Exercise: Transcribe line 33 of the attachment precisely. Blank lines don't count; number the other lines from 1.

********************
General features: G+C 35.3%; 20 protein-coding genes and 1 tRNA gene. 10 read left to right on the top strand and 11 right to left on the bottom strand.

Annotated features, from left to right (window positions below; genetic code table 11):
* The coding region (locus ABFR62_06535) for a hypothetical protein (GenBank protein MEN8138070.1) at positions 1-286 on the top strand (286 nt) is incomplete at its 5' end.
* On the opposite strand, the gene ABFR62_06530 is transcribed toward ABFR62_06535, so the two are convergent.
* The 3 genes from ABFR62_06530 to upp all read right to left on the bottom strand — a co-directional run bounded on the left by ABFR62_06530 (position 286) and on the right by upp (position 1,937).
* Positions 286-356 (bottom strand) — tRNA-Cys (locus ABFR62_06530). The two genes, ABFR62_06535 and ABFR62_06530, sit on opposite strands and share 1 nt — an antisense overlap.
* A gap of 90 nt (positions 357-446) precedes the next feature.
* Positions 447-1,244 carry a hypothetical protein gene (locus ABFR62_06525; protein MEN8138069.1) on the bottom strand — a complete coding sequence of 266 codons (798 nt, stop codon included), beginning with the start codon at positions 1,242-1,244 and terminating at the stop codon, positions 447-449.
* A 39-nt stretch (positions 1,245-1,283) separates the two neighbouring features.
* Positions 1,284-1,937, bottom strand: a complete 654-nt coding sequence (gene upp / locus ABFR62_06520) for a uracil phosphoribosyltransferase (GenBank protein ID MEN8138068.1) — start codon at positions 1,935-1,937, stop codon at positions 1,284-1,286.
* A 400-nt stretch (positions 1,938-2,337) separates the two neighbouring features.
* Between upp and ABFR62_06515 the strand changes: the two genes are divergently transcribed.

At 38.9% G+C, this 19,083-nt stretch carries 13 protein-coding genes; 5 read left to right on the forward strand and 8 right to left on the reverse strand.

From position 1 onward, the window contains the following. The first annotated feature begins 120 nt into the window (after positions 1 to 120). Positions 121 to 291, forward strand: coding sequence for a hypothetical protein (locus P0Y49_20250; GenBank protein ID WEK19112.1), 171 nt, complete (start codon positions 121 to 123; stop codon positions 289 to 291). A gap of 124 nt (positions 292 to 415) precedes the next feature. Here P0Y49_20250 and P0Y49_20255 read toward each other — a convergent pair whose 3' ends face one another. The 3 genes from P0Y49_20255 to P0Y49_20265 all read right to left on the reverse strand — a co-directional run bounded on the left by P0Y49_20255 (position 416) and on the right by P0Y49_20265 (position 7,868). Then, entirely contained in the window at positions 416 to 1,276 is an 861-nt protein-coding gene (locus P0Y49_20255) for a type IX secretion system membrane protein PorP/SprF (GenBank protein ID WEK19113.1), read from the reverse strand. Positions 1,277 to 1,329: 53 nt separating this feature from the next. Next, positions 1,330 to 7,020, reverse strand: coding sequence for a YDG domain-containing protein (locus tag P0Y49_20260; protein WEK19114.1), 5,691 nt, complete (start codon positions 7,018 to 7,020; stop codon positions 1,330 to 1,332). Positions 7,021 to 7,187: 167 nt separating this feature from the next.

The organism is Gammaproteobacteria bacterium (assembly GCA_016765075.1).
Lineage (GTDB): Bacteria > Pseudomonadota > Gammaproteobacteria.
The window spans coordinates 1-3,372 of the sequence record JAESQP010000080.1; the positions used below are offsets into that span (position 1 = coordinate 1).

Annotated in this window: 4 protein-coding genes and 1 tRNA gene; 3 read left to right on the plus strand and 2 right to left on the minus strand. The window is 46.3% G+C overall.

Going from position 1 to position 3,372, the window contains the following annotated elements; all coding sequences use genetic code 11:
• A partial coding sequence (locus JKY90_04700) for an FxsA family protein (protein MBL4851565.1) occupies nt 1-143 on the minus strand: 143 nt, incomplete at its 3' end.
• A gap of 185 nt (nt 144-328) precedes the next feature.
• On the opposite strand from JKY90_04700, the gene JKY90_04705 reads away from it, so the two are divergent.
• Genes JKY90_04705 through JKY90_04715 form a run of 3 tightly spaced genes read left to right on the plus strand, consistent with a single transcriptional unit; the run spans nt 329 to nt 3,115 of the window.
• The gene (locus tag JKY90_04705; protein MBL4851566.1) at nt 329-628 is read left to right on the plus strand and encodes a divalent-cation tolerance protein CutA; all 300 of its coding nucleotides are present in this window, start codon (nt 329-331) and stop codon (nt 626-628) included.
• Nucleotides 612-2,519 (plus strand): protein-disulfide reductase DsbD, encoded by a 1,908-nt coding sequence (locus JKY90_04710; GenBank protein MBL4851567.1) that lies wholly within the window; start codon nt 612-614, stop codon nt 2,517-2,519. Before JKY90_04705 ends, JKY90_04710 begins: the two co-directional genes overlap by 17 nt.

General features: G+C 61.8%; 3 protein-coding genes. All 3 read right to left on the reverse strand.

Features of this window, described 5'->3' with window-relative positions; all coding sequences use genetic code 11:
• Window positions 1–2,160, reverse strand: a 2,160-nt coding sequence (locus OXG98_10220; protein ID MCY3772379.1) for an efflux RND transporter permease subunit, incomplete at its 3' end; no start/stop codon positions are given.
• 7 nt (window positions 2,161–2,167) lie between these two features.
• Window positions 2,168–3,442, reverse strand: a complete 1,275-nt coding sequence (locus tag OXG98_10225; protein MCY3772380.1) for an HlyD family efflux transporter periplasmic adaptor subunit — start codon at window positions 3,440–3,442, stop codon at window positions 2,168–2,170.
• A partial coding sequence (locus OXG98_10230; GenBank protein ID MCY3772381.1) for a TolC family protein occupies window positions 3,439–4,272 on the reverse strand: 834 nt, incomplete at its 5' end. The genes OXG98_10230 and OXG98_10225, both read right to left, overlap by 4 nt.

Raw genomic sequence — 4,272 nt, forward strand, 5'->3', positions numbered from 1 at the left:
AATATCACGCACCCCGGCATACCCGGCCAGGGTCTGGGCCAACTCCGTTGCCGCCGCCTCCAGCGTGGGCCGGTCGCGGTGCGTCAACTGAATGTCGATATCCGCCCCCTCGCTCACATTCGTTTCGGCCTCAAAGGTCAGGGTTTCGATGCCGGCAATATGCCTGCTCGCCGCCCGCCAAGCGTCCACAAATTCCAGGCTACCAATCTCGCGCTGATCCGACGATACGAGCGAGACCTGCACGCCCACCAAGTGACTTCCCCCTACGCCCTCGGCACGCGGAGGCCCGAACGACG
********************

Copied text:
AATATCACGCACCCCGGCATACCCGGCCAGGGTCTGGGCCAACTCCGTTGCCGCCGCCTCCAGCGTGGGCCGGTCGCGGTGCGTCAACTGAATGTCGATATCCGCCCCCTCGCTCACATTCGTTTCGGCCTCAAAGGTCAGGGTTTCGATGCCGGCAATATGCCTGCTCGCCGCCCGCCAAGCGTCCACAAATTCCAGGCTACCAATCTCGCGCTGATCCGACGATACGAGCGAGACCTGCACGCCCACCAAGTGACTTCCCCCTACGCCCTCGGCACGCGGAGGCCCGAACGACG